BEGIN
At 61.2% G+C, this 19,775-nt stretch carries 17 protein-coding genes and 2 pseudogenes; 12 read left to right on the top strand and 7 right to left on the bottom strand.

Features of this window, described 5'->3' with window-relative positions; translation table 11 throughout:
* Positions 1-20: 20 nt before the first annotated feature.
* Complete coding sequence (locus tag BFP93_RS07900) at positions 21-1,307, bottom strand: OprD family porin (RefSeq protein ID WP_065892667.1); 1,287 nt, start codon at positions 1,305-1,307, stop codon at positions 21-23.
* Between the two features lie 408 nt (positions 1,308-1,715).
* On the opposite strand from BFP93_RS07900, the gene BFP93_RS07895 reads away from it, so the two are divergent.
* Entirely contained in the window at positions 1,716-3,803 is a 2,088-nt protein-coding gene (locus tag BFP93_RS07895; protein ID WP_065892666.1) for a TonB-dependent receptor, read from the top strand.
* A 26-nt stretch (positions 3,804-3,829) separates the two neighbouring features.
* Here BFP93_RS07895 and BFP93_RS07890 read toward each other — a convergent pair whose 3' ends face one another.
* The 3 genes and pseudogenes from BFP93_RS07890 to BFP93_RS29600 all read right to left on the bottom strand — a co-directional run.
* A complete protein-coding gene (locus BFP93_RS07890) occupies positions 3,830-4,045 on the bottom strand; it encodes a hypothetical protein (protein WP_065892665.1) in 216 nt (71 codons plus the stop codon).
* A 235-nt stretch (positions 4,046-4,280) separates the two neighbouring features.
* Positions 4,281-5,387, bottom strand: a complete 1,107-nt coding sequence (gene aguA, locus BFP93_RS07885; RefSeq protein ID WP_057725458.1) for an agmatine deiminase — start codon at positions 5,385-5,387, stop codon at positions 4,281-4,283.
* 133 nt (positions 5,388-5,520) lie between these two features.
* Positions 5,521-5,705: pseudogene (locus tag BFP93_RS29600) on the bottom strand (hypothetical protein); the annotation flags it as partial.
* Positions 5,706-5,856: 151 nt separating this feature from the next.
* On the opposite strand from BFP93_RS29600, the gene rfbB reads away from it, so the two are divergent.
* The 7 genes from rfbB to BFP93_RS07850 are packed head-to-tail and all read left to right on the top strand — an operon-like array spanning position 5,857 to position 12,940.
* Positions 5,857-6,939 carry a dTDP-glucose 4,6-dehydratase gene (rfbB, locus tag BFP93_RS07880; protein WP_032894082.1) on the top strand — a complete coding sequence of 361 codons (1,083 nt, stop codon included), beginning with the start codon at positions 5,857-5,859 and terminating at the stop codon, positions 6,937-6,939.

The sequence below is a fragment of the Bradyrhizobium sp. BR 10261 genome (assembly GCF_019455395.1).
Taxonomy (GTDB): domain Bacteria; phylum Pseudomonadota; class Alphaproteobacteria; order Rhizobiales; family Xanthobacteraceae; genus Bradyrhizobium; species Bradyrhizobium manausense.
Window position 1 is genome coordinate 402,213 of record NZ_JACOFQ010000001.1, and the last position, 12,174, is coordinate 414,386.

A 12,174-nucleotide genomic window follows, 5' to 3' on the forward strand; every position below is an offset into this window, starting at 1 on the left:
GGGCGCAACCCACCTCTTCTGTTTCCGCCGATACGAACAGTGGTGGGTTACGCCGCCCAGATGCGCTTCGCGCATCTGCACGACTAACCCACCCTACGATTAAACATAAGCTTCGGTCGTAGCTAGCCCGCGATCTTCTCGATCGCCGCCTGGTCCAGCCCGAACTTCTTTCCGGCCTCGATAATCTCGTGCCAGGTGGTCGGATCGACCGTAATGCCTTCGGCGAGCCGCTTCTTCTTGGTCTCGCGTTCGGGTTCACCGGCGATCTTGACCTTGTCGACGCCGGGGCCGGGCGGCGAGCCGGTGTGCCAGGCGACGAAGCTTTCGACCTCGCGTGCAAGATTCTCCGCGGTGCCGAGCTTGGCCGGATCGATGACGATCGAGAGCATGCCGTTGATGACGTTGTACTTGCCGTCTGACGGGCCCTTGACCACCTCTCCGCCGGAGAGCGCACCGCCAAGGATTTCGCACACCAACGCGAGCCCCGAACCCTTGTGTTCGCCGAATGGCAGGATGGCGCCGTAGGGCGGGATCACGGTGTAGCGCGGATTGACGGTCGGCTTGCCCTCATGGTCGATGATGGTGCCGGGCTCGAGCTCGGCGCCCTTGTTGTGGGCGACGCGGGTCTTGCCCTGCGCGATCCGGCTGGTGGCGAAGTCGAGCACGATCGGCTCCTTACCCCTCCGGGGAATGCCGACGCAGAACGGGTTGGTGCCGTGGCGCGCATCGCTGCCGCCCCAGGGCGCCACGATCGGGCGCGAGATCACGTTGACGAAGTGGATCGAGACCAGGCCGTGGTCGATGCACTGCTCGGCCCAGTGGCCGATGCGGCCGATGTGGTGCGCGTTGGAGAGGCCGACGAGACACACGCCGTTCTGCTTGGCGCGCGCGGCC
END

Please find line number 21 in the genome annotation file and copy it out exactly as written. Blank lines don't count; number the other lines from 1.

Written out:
Taxonomy (GTDB): domain Bacteria; phylum Pseudomonadota; class Alphaproteobacteria; order Rhizobiales; family Xanthobacteraceae; genus Bradyrhizobium; species Bradyrhizobium manausense.